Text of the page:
Manosalva et al. (2011) reported behavioral evidence that the long-chain free fatty acids, specifically, the lauric, palmitic and oleic acids, present in roots of 9-month-old red clover can, at close-range, act as semiochemicals between H. obscurus and red clover. In relation to this function, fatty acids such as linoleic acid and oleic acid have been reported to act as phago-stimulants for root-feeding insects (Latchininsky et al, 2007), whereas Cantrell et al. (2011) demonstrated that linoleic acid, palmitic and oleic acids act as biting deterrents for the mosquito Aedes aegypti. In another study, Phelan et al. (1991) determined that linoleic and oleic acids act as components of ovipositional cues for the navel orangeworm (Amyelois transitella). In contrast, palmitic, palmitoleic and oleic acids have been reported to act as oviposition deterrents for Lobesia botrana females (Gabel and Thiéry, 1996). Similarly, an elevated level of oleic acid has been suggested to act as an oviposition deterrent for the bruchid beetle (Callosobruchus maculatus). In addition, Hibbard et al. (1994) reported that linoleic and oleic acids act as attractants for larvae of the western corn rootworm (Diabrotica virgifera virgifera). Sarkar et al. (2013) noted that, of the 13 free fatty acids present in leaves of Momordica cochinchinensis, palmitic, stearic, oleic, linoleic, and alpha-lino-lenic acids attracted Epilachna dodecastigma in olfactometery bioassays, whereas only palmitic acid was attractive for Aulacophora foveicol-lis (Mukherjee et al., 2014). In summary, the reports regarding the roles of long-chain, free fatty acids in host location processes are few and contradictory. For example, the rose-of-Sharon (Hibiscus syriacus) is an alternate host plant of the curculionid Anthonomus grandis. A study on the feeding behavior of A. grandis demonstrated that calyx tissue from buds of H. syriacus act as a feeding deterrent because of the presence of unsaturated fatty acids and their methyl esters. In contrast, saturated fatty acids and their methyl esters have generally been found to act as phagostimulants (Bird et al., 1987). Considering that the palmitic and oleic acids in red clover roots have been identified to attract H. obscurus in olfactometery and contact bioassays, the objectives of this study were 1) to analyze and compare, quantitatively by GC-FID, the contents of palmitic and oleic acids in root extracts of 1.6 year-old red clover plants of the Superqueli INIA and Quiñequeli INIA cultivars and the experimental line Syn II Pre III and 2) to evaluate the effects of these root extracts and their individual fatty acids as phagostimulants or feeding deterrents when separately incorporated into an artificial diet for H. obscurus.

Materials and methods


Red clover plants of the Quiñequeli INIA and Superqueli INIA cultivars and the Syn II Pre III experimental line were collected from the Centro Regional de Investigación Carillanca at INIA (INIA-Carillanca; Vilcún, Región de La Araucanía, Chile). The plants were established in September 2011 under irrigated conditions. Entire plants were sampled in January 2013 with a sufficient amount of soil to avoid root damage.


Adults of H. obscurus were extracted from red clover plants cv. Redqueli INIA collected at INIA-Carillanca. The insects were removed from the roots and maintained in Petri dishes on pieces of red clover roots at 18-22 °C and 18 L:6D light regimen. To perform the feeding bioassays, the insects were removed from the root pieces 10 h before each behavioral bioas-say. H. obscurus individuals were used in the bioassays in the same month that they were collected, and each individual was used only once (Manosalva et al, 2011). In parallel, a monthly sampling (March-July) was performed to determine the population sizes of H. obscurus in the two cultivars and the experimental line of red clover. Each month, five plants of each cultivar and experimental line were randomly chosen for sampling. Both the aerial and belowground portions of plants were extracted intact and placed into a paper bag and transferred to the Chemical Ecology Laboratory of the Universidad de La Frontera. The belowground portion was separated from the aboveground portion, and roots were carefully cut open with a scalpel to evaluate the presence of adults and larvae of H. obscurus inside.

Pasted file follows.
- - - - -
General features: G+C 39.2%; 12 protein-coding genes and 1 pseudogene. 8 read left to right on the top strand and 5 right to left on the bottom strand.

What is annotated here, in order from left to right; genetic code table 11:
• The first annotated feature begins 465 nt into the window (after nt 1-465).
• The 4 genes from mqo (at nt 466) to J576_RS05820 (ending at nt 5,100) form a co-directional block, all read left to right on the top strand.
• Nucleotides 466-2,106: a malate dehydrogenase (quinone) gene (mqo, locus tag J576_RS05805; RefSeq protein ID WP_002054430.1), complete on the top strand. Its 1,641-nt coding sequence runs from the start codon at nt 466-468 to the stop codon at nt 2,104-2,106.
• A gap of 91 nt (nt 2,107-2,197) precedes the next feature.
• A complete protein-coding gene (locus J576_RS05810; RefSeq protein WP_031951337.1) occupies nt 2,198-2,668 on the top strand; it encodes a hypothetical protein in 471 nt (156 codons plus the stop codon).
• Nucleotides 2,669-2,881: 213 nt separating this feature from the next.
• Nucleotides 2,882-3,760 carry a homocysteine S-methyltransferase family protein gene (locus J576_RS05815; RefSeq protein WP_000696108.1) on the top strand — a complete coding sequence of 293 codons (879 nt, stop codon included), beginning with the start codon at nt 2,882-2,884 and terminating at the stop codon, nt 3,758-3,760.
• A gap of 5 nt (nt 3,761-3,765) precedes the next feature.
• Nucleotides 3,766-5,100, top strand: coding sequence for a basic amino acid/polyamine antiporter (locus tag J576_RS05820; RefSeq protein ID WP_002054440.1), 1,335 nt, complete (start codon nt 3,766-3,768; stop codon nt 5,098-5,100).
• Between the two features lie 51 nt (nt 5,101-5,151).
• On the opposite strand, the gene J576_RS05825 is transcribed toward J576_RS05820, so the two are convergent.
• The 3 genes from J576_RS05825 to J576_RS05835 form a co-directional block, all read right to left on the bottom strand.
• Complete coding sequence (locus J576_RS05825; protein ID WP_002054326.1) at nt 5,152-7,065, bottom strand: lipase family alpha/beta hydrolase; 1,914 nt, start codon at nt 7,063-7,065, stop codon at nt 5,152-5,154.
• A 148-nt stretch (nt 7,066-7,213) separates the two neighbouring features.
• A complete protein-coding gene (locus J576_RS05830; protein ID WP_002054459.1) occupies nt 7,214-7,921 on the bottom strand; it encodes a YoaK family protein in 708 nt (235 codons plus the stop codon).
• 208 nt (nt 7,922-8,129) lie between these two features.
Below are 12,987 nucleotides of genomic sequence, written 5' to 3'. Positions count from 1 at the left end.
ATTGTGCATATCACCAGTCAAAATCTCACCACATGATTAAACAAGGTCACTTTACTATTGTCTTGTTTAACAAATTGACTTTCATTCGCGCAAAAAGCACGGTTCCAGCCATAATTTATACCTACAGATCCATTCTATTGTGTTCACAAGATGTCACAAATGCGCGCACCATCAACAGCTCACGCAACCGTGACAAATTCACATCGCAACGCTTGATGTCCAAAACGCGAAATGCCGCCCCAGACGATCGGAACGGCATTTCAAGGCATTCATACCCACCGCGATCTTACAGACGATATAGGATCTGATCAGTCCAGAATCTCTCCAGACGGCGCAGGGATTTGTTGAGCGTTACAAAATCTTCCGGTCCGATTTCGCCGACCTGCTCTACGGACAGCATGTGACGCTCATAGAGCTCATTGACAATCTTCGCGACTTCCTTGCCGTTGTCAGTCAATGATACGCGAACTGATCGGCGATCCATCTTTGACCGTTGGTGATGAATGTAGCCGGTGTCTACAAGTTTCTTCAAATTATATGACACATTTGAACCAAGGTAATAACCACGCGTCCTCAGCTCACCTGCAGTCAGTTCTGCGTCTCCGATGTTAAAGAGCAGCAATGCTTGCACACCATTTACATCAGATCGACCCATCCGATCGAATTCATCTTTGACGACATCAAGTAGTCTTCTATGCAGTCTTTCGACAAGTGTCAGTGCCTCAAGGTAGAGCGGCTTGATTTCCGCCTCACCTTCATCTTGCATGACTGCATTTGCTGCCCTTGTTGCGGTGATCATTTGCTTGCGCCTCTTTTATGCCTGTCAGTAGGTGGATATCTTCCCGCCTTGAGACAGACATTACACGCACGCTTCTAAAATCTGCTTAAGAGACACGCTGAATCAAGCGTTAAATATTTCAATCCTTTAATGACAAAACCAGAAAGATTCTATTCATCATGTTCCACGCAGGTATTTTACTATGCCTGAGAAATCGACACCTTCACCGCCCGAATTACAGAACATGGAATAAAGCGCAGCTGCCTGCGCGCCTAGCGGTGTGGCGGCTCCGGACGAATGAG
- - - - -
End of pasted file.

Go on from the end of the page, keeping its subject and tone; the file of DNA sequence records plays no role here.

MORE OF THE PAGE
Dichloromethane root extracts

The root extracts were prepared according to the methodology reported by Tapia et al. (2007) and Manosalva et al. (2011), with minor modifications. Ten grams of dry root of each red clover cultivar and the experimental line (from 100 g of fresh root) were extracted with 2 L of dichloromethane (CH2Cl2, 99%, GC-MS grade, Darmstadt, Germany) for 24 h at room temperature. After this period, the sample was filtered and the solvent was removed under reduced pressure on a rotary evaporator at 40 °C to produce a CH2Cl2 crude extract. An aliquot of 500 μL of this extract was concentrated to 100 μΕ of solution under a flow of nitrogen. Then, the extract was transferred to a screw-cap amber bottle, labeled and stored at 4 °C.

Preparation of fatty acid methyl esters for GC analysis

Before injection into the GC, the fatty acids were esterified. This esterification process reduces the absorption of the solute in the matrix and on the surface of the GC column, improving the separation of the compounds. Fatty acid methyl esters (FAMEs) were obtained by re-dissolving approximately 50 mg of each dichloromethane root extract in 3 mL of an esterification reaction solution (methanol:hydrochloric acid:chloroform; MeOH: HCl: CHCl3, 10:1:1). The mixture was vortexed for 20 s at 120 rpm before it was immediately incubated at 90 °C for 60 minutes to allow the esterification reaction to progress to completion. The reaction tubes were left at room temperature to cool. Subsequently, 1 mL of distilled water was added to each tube, and the mixture was agitated. Then, the FAMEs were extracted with a hexane/chloroform solution (4:1 v/v, 3 x 2 mL). The samples were centrifuged at 3,000 rpm for 15 min. The organic fractions were pooled, and hexane was added to a final volume of 10 mL.